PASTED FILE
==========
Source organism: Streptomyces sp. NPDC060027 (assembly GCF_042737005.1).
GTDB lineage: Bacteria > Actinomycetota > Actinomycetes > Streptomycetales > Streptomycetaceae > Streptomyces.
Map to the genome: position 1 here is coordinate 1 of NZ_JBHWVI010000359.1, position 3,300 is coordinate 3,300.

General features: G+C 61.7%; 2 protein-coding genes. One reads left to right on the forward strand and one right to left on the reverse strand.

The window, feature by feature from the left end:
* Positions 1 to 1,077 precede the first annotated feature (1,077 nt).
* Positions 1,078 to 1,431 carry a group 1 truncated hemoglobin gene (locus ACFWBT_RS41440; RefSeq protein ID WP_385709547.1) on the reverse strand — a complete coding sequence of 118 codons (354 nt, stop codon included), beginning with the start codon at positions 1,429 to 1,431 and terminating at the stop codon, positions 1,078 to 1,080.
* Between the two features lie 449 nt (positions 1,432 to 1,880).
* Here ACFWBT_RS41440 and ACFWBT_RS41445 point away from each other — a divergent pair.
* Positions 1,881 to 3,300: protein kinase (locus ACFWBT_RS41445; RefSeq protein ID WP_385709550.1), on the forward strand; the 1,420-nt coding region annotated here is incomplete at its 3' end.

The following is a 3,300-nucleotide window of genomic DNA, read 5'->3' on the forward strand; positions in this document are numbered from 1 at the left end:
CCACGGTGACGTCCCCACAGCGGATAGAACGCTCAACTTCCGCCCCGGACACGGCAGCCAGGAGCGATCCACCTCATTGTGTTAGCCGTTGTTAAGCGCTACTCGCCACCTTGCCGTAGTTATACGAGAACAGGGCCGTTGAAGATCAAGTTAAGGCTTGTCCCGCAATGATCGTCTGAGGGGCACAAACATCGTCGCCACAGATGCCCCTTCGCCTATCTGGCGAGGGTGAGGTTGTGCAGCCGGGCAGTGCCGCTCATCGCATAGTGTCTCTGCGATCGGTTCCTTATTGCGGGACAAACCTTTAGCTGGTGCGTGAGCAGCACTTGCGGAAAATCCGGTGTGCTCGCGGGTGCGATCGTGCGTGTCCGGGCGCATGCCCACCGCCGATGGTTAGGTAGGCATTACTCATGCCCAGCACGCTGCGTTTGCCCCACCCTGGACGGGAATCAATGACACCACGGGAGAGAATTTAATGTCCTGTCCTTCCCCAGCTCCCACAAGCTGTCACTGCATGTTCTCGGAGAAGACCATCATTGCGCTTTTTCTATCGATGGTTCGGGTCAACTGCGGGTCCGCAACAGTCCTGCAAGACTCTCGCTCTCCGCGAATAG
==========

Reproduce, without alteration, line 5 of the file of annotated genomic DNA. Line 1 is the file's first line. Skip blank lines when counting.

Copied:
The window, feature by feature from the left end: